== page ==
2) Do you have any examples of when you thought you were sending message "A" such as “career focused” for example, and it was perceived by someone else as message "B", conservative and uptight?

    Sometimes I am concerned when getting dressed that I might be too literal. Eg/ sneakers, basketball jersey and gym shorts might look like I am actually going to play basketball instead of dressing casually in a basketball jersey. I sort this out before leaving the house though.

    3) How highly do you value the opinions of others in regard to the way you dress?

    As I said in question 1) I am very conscious of how I am perceived and how people see me and my physique with the way I dress. I don’t value the opinions on my style of dress or particular garments instead of value how I am perceived by others for what I wear or don’t wear.

    4) Can you describe any ways in which you might manipulate your image to please others?

    As a gay male I definitely dress very masculine and normal in order to appeal to a certain type of person. More to the point appear to what I think a certain person would be attracted to.

    5) What is your opinion of others who do this?

    I think most people do this. It is how inconspicuously they do it that determines whether they look like/are perceived to be a total wanker.

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  4. 3) How highly do you value the opinions of others in regard to the way you dress?
    I love it when I get compliments, but I don't dress to engineer compliments.

    4) Can you describe any ways in which you might manipulate your image to please others?
    I tend to modify what I'm wearing when I know I'm going to see my mother. Mum has a history of being subtly critical of my outfits ("knit dresses tend to make all but the thinnest women look dumpy, don't you think?" Owtch).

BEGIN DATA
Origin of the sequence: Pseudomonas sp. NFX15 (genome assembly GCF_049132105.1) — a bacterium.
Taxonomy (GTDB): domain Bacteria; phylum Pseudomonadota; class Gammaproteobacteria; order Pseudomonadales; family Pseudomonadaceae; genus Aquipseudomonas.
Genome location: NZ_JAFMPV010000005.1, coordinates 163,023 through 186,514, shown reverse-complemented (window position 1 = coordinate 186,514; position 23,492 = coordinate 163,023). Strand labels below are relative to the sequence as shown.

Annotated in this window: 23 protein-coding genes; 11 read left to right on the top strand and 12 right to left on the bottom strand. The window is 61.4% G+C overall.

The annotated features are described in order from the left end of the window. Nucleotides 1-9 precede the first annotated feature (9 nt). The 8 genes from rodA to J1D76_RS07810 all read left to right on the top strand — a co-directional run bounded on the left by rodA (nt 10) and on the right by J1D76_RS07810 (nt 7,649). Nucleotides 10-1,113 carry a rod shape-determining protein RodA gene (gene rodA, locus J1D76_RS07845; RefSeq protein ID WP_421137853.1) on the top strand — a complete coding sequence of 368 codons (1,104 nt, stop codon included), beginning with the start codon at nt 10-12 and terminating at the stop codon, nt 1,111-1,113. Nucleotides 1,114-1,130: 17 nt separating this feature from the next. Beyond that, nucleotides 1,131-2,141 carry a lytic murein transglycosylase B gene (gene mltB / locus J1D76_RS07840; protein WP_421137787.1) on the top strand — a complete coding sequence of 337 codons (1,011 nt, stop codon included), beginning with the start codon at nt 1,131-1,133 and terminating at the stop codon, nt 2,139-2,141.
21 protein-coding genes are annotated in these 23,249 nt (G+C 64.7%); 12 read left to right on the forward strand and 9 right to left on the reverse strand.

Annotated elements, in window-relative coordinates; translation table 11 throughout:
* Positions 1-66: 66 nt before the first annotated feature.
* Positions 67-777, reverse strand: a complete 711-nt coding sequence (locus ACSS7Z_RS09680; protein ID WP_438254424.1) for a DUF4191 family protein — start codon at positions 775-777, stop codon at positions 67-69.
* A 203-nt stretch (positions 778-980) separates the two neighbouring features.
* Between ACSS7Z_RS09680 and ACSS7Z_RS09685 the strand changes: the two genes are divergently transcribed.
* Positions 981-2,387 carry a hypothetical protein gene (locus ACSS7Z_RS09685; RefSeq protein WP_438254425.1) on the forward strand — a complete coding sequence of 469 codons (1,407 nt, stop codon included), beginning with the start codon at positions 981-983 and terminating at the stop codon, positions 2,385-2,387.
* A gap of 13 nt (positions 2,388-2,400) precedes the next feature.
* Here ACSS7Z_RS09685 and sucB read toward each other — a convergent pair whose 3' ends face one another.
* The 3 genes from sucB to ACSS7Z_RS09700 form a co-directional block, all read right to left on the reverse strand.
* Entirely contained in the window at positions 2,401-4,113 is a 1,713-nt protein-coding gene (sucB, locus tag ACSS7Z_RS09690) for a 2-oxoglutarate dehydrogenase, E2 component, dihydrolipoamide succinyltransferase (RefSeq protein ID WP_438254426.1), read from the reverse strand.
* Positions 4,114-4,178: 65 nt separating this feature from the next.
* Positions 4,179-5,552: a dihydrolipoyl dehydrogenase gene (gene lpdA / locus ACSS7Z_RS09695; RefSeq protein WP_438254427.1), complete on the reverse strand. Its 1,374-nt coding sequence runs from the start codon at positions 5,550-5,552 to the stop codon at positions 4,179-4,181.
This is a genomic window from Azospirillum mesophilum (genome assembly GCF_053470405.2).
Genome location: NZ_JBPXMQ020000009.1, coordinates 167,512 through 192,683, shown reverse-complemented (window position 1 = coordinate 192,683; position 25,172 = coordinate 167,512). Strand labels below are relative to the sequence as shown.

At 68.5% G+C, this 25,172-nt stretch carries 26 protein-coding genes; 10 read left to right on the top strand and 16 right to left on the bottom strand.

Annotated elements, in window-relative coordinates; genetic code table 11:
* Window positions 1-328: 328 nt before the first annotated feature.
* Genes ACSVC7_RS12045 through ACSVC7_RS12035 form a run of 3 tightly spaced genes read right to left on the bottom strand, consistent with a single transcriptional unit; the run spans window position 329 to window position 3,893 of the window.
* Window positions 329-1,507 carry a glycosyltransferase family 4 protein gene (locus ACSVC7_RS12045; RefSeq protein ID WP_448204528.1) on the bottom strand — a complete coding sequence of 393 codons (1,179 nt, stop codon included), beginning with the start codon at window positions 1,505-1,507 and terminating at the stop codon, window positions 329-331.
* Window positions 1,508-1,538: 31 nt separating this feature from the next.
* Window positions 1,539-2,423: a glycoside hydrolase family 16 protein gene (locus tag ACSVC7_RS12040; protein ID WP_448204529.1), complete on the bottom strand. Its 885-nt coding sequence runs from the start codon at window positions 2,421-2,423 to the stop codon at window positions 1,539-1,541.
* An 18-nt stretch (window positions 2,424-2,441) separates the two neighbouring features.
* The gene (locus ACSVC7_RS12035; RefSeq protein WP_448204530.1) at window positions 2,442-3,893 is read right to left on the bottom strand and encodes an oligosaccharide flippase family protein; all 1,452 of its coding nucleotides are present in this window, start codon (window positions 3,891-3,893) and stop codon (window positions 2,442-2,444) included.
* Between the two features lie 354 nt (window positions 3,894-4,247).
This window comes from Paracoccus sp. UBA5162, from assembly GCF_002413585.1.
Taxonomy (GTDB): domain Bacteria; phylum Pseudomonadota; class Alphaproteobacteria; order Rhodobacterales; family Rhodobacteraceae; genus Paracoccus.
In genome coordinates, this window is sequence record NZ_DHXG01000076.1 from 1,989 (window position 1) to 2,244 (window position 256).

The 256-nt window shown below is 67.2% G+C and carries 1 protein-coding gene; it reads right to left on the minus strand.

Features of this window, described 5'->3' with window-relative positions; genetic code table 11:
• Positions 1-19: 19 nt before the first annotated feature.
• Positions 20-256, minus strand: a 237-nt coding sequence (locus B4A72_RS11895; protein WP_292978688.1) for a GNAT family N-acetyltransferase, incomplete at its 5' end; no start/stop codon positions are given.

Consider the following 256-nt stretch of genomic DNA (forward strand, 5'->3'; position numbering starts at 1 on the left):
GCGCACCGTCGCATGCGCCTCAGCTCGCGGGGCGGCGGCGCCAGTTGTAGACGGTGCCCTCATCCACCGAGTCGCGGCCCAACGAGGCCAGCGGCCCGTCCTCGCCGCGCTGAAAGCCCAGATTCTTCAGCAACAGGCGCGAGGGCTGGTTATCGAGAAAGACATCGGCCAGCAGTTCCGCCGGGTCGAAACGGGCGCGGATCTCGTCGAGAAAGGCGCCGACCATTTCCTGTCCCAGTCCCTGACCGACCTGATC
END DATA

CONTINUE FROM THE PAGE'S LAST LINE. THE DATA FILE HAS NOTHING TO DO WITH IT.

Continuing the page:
Other than that, it's not so much about dressing to 'please' others - I dress (i) to please myself, and (2) it's also very important to me to project a certain image. Thankfully, my two priorities are often in sync :-)

    5) What is your opinion of others who do this?
    I think it's entirely ubiquitous and normal. I hope they're not JUST manipulating their image to please others though - it's so much fun to experiment with different looks and the different feelings that go with the different looks.

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  5. Two really helpful responses to questions about perceived identity. Anon 1 has introduced body image in to the mix, and yes, I think that is such a key factor of how confidently we may approach clothes. In some cases, they, clothes have the power to transform our ideas about ourselves, don't you think? Think of children feeling invincible when wearing super-hero costumes.

    And anon two, nothing can be more cutting than a snide(albeit without intent to offend us) comment. I have the most amazing knit top I bought about 15 years ago in Century 21 NYC. It's colourful and funky and I always felt unique and comfortable in it, until one day, wearing it to work, one lady said, "Oh Deb, that top makes you look like you are breastfeeding!" Somehow, my playful, funky top was delegated to the back of the wardrobe, never to be worn again. It's still there by the way! And I agree, it isn't as much that I valued her style opinion, it was more that something I really loved had been criticized.

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  6. How highly do you value the opinions of others in regard to the way you dress?
    for me, it's a lovely boost when I receive a compliment and can make a day or evening all the more enjoyable.
    however I remember "altering" my school uniform and the look of horror, swiftly followed by anger on my Mum's face. as a teenager that could have been the response I wanted but of course now having children of my own .......please forgive me Mum.
    I do still ask/confere with friends about what the dress code is for a particular occasion. its fun.
    I trust my daughter's opinion (she is 20 years old), not the "does my bum look too big in this?" but "do you like this on me?".
    so in answer to the question above. I have a few people in my life who's opinion I value very highly with regards to the way I dress. I'm sure I'm not alone.